Naomi Campbell's testimony at the Special Court for Sierra Leone was the culmination of a decade-long exercise in vulgarity. How the British supermodel ended up in the trial of Charles Taylor, a warlord accused of 11 counts of war crimes and crimes against humanity, troubles me for a plethora of reasons.
This is not about demonizing a supermodel. Despite the maid beating and the driver hitting and the luggage tantrums, there are a lot of things I really like about Naomi Campbell. It's not just that she was the first African-Caribbean woman to make the cover of French Vogue, but also that she's been one of the few models to speak out about racism in the industry. Her humanitarian work with survivors of tragedy has gone well beyond the usual celebrity hype.
In February, Campbell staged a catwalk show during London Fashion Week to support the victims of the Haiti earthquake. She's campaigned to combat AIDS and supported the people displaced from Hurricane Katrina. She has raised money to tackle global poverty and started clothing lines to support children in Brazil. I met her once briefly at a fashion shoot in New York and found her to be (believe it or not) both vulnerable and charming.
I've never met Charles Taylor, but I've been told that he, too, is quite charismatic. Despots are often amiable, even compelling — it is a useful tool when convincing others to commit atrocity. The difference is that as president of Liberia between 1994 and 2003, Taylor is alleged to have taken diamonds in exchange for arming the rebel Revolutionary United Front in Sierra Leone and in so doing fomenting and prolonging Sierra Leone's bloody 11-year civil war. Taylor is accused of assisting the RUF in the recruitment of child soldiers, encouraging them — among other things — to hack off the arms of civilian prisoners. Some 200,000 men, women and children were killed in the conflict.
The supermodel and the despot came together the way celebrities and tyrants always seem to do: at a party. Prosecutors allege that Taylor attended a charity dinner at the home of Nelson Mandela (Campbell's godfather), where other guests included Mia Farrow, actor Tony Leung, Campbell and others. Two witnesses say that later in the evening, men identifying themselves as Taylor's representatives knocked on Campbell's door and gave her "a large, rough-cut diamond that [Taylor] had obtained from the RUF/AFRC forces in Sierra Leone."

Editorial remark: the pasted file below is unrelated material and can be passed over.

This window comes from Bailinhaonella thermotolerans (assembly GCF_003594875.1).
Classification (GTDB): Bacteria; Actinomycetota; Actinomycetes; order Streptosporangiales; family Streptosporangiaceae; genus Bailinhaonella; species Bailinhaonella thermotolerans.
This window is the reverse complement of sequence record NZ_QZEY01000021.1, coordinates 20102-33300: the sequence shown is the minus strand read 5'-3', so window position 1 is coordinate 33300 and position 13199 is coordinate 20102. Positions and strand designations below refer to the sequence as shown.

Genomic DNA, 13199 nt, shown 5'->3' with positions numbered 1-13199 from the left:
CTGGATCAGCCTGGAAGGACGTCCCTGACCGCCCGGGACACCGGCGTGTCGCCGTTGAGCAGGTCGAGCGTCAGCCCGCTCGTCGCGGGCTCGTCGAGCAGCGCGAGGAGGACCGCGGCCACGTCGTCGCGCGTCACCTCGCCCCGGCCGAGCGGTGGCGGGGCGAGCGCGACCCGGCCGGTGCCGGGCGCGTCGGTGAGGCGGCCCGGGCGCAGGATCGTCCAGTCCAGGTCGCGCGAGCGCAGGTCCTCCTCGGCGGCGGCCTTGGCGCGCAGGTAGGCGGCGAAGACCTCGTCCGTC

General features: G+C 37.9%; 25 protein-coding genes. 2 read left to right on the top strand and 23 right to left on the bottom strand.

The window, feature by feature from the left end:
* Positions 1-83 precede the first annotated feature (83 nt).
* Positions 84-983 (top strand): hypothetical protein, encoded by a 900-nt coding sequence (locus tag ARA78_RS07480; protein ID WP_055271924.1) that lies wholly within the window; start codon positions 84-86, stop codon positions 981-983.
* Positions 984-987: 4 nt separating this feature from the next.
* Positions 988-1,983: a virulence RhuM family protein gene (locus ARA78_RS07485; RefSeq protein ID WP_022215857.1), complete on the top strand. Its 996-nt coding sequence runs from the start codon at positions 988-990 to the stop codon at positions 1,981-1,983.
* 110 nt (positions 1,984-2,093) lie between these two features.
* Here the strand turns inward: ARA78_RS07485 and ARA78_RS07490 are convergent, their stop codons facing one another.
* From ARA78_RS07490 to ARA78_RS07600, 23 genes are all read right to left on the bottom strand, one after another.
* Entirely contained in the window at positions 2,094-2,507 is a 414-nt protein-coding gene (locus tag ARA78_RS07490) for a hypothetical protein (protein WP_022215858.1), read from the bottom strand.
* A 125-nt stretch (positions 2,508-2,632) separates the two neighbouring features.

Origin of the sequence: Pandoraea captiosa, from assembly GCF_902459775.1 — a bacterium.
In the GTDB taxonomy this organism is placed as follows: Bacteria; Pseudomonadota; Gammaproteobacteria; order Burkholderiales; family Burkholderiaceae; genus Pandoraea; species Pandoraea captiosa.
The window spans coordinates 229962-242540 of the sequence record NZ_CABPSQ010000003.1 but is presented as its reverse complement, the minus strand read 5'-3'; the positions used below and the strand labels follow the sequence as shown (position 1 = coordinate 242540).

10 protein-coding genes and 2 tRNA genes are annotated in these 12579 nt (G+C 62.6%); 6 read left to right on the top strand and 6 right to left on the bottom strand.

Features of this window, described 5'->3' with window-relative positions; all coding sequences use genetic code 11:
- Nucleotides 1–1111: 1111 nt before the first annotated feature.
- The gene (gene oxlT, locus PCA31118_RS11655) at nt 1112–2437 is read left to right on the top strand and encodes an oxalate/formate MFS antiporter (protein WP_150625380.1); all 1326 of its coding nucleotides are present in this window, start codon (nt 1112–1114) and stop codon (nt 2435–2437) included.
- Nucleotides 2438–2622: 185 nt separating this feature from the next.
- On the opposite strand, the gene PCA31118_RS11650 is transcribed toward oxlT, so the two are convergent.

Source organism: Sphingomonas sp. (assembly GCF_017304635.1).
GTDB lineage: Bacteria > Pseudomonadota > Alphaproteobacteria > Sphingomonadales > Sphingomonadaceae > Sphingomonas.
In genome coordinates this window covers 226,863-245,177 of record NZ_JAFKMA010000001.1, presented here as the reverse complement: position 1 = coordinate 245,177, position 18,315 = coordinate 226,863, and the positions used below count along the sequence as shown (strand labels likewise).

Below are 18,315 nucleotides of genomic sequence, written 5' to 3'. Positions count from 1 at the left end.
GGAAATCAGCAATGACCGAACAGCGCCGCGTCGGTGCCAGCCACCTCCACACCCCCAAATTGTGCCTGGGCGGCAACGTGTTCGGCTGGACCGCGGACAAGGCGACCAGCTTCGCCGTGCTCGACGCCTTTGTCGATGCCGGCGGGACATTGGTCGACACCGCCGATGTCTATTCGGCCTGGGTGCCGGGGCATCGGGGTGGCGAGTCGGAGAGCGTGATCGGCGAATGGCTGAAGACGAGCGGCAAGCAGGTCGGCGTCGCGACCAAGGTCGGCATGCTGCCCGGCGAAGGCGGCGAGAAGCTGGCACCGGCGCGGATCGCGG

What was a low-life like Taylor doing at the home of a man as noble as Mandela? Taylor had recently won an election in Liberia on the campaign slogan, "He killed my Ma, he killed my Pa, but I will vote for him." Perhaps Mandela wanted to congratulate him or provide advice on the fundamentals of leadership. It is difficult to say, and who is anyone to question Mandela's judgment — though his future wife, Graça Machel, was said to have disapproved of the invitation. Certainly the presence of the two men in the same room was a study in moral contrast.
Later she decided to give the stones to a Jeremy Ratcliffe, director of Mandela's children's charity. According to Campbell, Ratcliffe did not seem troubled at the prospect of receiving the uncut diamonds.
What nauseates me about the entire affair — beyond Campbell's lack of judgment — is that a man like Taylor had the kind of access and power to make an after-hours gift stained with death to a celebrity like Campbell. Even more sickening is the fact that this liaison could take place after a charity dinner hosted by Mandela himself.
And why, in any event, did Campbell resist providing testimony to the court for so long? Since May, prosecutors have been attempting to get her on the witness stand. Until recently, Campbell had refused their requests. In the end, her testimony appeared wildly incongruent. In contrast to the testimony of two witnesses, Campbell said the subject of diamonds never came up at the party. That when two men knocked on the door and gave Campbell a pouch with "dirty-looking stones," she was not certain if they came from Taylor.
But this episode goes beyond the events of a single evening. It is an example of how despots and murderers of African children need third parties to make their death trade in diamonds profitable — people to move them, to appraise them, to store them in bank vaults and, ultimately, to buy them. It takes friends in high places to get the protection you need to keep the game going. And Campbell and Mandela weren't the only people Taylor had access to.
Taylor unfortunately had plenty of that. Testifying in his own trial, Taylor said that evangelist Pat Robertson was awarded a Liberian gold-mining exploration concession in 1999 and later offered to lobby the White House to support Taylor's regime. And when the Bush administration asked Taylor to step aside, Robertson defended the man who approved the gold deal. "It's one thing to say, we will give you money if you step down and we will give you troops if you step down, but just to order him to step down? He doesn't work for us," Robertson said. "So we're undermining a Christian, Baptist president to bring in Muslim rebels to take over the country," he added.
The ease with which Taylor, a vulgar criminal with a bloodthirsty history, could move in all the right circles is something of which Naomi Campbell has absolute knowledge. If Taylor did indeed offer her blood diamonds, her words could seal Taylor's fate. It's good that she came forward with the truth. And it's shameful that it took her so long to say so little. It's even more shameful that we live in a world in which our worst elements have access to the highest levels of power and celebrity.
Greg Beals is The Root's Middle East correspondent. You can contact him here.